But Potong Jari is not just noise, as you focus on other genres too – electronics, ambient, black metal & psychedelic rock also. For those readers not knowing anything about the releases you’ve put out, can you briefly mention the some of your releases you would consider the best in those genres? I know that might be quite difficult….

All releases have their own distinct quality. Instead of choosing, maybe I can share with you a brief picture of some artist featured in Potong Jari. The electronics ones are ER666OT, Glibly Ninja, and JAGA2X, each with their own style. For instance ER666OT (Putu Kawi) is more on 8bit chaos with repetitive dark beat. Glibly Ninja (Billy Anjing) Raw industrial techno with the blood of punk, and JAGA2X (Pierre Alvin) Funkot with blessing from gamelan bali, but in our release JAGA2X experimenting with “Noise set” (Live at Sanen Session). Sayat and Tarak on Black metal releases brings the style of Denmark Black Metal influences. Talun Awan for Psychedelic rock release brings style from krautrock, alternative to psychedelic surf rock that screams hard. All are the best in their own ways. Maybe the readers can try to listen and hopefully will find new experiences and sensations after listening.

Sunyi Lantang – Aborsi Gagal

Your latest release (at the time of this writing) was Sunyi Lantang’s short “Aborsi Gagal” (which I’ve also reviewed in Indokult). What are you working on now, can you give us a hint?

First of all thank you so much for the review, I really appreciate it. There are not many reviews that writes about noise here, so it was a privilege for Potong Jari & Sunyi Lantang to be reviewed by Indokult.
I am still making records and is currently experimenting with some field recording.

Not all of Potong Jari releases got physical releases, which is shame, how do you view the future of music from that standpoint? Do you find digital (like Bandcamp) easier to operate, or you are more of a traditionalist, viewing the physical release not only as a tool, but also a part of the art?

I definitely still get excitement from having a physical release instead of just downloading a digital file that I can’t see. But the fact that experimental music and noise still have a very small scope of listeners in Indonesia, is the reason why I choose to release only small batch of cassettes and CD-R. I also use digital platforms that people might look into, like Bandcamp and Soundcloud, but prefer not to use Spotify and other platforms. I tend to not give too much thought about the future of the music industry from the moment I started and just focus more on making what I want to make to the fullest no matter what.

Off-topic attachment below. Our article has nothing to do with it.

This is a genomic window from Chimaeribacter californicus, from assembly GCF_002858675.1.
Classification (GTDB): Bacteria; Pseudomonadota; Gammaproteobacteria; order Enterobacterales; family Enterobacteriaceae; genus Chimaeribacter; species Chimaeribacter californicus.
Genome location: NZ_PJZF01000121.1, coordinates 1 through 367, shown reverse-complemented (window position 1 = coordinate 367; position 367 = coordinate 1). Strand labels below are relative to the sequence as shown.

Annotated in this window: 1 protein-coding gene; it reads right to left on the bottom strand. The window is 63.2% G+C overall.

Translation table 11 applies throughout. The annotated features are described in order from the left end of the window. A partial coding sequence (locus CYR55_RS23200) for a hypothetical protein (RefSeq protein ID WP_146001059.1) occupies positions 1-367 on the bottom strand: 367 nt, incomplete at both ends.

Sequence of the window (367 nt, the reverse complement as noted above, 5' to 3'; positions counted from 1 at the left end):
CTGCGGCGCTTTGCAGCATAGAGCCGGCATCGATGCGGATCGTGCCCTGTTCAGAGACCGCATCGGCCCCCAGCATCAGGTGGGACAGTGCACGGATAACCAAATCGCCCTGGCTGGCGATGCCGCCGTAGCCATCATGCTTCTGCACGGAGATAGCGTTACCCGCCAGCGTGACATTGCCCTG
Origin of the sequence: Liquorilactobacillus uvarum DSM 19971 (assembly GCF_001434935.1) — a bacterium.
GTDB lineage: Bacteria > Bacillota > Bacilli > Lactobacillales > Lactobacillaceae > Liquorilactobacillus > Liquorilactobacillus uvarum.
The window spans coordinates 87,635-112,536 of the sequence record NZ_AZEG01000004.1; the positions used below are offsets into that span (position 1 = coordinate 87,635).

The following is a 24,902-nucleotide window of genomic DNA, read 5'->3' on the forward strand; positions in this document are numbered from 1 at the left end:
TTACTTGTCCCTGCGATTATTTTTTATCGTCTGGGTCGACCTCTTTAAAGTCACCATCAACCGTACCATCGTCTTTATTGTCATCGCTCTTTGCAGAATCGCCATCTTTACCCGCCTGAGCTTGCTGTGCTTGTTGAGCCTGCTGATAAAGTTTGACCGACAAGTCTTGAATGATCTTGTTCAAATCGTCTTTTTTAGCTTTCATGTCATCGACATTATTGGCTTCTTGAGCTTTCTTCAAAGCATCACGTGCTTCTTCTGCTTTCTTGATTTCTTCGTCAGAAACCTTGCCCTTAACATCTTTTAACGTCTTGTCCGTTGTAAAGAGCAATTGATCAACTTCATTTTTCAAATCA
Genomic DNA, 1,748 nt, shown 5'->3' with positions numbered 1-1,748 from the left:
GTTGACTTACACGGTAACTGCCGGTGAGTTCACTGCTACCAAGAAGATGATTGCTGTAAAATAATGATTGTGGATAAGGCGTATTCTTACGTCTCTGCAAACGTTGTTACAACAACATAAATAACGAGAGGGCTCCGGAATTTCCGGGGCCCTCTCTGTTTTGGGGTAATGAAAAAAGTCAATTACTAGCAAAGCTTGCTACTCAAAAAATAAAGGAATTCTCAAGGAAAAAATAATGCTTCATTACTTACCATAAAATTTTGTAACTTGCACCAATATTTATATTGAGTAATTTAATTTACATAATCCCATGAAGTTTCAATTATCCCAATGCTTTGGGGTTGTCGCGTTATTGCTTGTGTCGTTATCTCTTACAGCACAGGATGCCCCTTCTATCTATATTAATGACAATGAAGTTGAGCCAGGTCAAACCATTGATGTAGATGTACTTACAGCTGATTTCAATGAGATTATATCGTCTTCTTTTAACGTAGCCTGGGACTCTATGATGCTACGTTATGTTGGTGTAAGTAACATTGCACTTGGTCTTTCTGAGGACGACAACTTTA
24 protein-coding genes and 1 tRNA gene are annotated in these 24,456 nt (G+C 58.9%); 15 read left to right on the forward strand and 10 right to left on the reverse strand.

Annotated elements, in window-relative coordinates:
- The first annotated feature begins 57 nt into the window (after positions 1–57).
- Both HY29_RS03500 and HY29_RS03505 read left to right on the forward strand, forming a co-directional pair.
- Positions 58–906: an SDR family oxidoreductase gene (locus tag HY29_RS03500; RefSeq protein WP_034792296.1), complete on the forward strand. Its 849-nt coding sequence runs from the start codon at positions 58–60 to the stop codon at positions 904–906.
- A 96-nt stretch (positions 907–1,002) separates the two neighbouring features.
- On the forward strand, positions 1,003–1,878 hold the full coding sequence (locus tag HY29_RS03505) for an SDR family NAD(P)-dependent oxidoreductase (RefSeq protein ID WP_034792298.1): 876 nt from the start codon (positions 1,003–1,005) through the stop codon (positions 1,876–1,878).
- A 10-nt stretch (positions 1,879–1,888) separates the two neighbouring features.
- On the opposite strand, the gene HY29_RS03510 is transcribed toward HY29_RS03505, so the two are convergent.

I always stress the size of the Indonesian music scene, so I think it’s quite impossible to cover everything this beautiful country of yours has to offer. Speaking about experimental, how does that scene looks like? Can you tell us about some notable events and introduce us to labels and artists worth of notice?

I think the experimental scene here is now more active and expanding, but I don’t think everyone is open and ready to this kind of movement. There are Collectives & Events like Jogja Noise Bombing (Yogya), Chaos Non Musica (Bali), Malang SubNoise (Malang), Bengawan Noisesyndicate (Solo), Tanam Bunyi (Tangerang), MindZap (Jakarta), Sontak Festival (Bandung), Senandung Rusak (Samarinda), Makassar Noise Terror ( Makassar), Rumah Hutan Drupadi (Palu), PeopleLabs (Sumatera), and label Spasm records (Jakarta&Bandung), Art Rape records (Jakarta), Gerpfast records (Malang), Relamati records (Yogyakarta), Ohoi Records (Bali), and more. These are some examples of record labels and collectives, each with their own type of noise and experimental artists from several areas in Indonesia. For you and the readers that are interested can maybe explore these labels and collectives to get to know more about the artists and their works.

For those interested in knowing more about your label…where can they find you and where can they look for your releases?

Go to Bandcamp, Soundcloud, Youtube and Instagram Potong Jari.

Thank you for your time, brother…any final message to the readers of Indokult?

Stay sane and love your family. Thank you so much for the opportunity Rudolf and Indokult!

You are most welcome!!! Thanks for your time!

Rudolf Schütz

The creative mind behind the,a fervent connoisseur of cultural treasures, with an unwavering passion for Asian and Indonesian movies and music. He is a true aficionado, driven by a desire to unearth hidden gems and shed light on the often-overlooked. From the grand stages of mainstream performances to the gritty underground scenes, Rudolf is equally at home, recognizing that every note and frame tells a unique tale. As a cultural enthusiast, Rudolf is not just an observer but a storyteller in their own right. Through his insights, analyses, and reviews, he shares the captivating narratives that ripple through Asia's music and movie scenes. Whether it's a haunting melody that resonates from Indonesia's hidden corners or a cinematic masterpiece that transports you across time, Rudolf is your trusted guide to the captivating world of cultural expressions.